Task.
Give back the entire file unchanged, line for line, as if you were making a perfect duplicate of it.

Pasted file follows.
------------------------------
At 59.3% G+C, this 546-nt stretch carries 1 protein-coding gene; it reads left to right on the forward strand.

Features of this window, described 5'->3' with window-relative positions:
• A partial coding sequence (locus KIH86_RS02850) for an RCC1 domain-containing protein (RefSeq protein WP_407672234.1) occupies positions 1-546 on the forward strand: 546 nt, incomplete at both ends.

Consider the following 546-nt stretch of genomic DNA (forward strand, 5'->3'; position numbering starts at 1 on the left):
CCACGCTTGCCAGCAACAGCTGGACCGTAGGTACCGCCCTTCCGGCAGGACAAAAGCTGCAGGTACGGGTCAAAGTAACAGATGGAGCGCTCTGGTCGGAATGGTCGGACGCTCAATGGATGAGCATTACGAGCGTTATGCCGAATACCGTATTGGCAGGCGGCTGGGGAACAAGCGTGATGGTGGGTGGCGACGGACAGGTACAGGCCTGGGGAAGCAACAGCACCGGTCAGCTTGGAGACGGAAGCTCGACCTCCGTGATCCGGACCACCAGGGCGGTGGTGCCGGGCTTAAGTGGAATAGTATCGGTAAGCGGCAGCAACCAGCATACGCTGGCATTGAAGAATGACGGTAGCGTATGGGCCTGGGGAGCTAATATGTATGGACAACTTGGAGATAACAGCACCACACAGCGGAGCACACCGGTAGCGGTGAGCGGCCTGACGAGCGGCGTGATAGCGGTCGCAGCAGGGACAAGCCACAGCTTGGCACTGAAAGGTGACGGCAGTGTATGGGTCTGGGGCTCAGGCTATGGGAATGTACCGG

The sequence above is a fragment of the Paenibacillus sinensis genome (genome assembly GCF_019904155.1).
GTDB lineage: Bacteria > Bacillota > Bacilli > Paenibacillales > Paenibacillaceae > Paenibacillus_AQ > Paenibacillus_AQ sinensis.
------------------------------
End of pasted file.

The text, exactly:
At 59.3% G+C, this 546-nt stretch carries 1 protein-coding gene; it reads left to right on the forward strand.

Features of this window, described 5'->3' with window-relative positions:
• A partial coding sequence (locus KIH86_RS02850) for an RCC1 domain-containing protein (RefSeq protein WP_407672234.1) occupies positions 1-546 on the forward strand: 546 nt, incomplete at both ends.

Consider the following 546-nt stretch of genomic DNA (forward strand, 5'->3'; position numbering starts at 1 on the left):
CCACGCTTGCCAGCAACAGCTGGACCGTAGGTACCGCCCTTCCGGCAGGACAAAAGCTGCAGGTACGGGTCAAAGTAACAGATGGAGCGCTCTGGTCGGAATGGTCGGACGCTCAATGGATGAGCATTACGAGCGTTATGCCGAATACCGTATTGGCAGGCGGCTGGGGAACAAGCGTGATGGTGGGTGGCGACGGACAGGTACAGGCCTGGGGAAGCAACAGCACCGGTCAGCTTGGAGACGGAAGCTCGACCTCCGTGATCCGGACCACCAGGGCGGTGGTGCCGGGCTTAAGTGGAATAGTATCGGTAAGCGGCAGCAACCAGCATACGCTGGCATTGAAGAATGACGGTAGCGTATGGGCCTGGGGAGCTAATATGTATGGACAACTTGGAGATAACAGCACCACACAGCGGAGCACACCGGTAGCGGTGAGCGGCCTGACGAGCGGCGTGATAGCGGTCGCAGCAGGGACAAGCCACAGCTTGGCACTGAAAGGTGACGGCAGTGTATGGGTCTGGGGCTCAGGCTATGGGAATGTACCGG

The sequence above is a fragment of the Paenibacillus sinensis genome (genome assembly GCF_019904155.1).
GTDB lineage: Bacteria > Bacillota > Bacilli > Paenibacillales > Paenibacillaceae > Paenibacillus_AQ > Paenibacillus_AQ sinensis.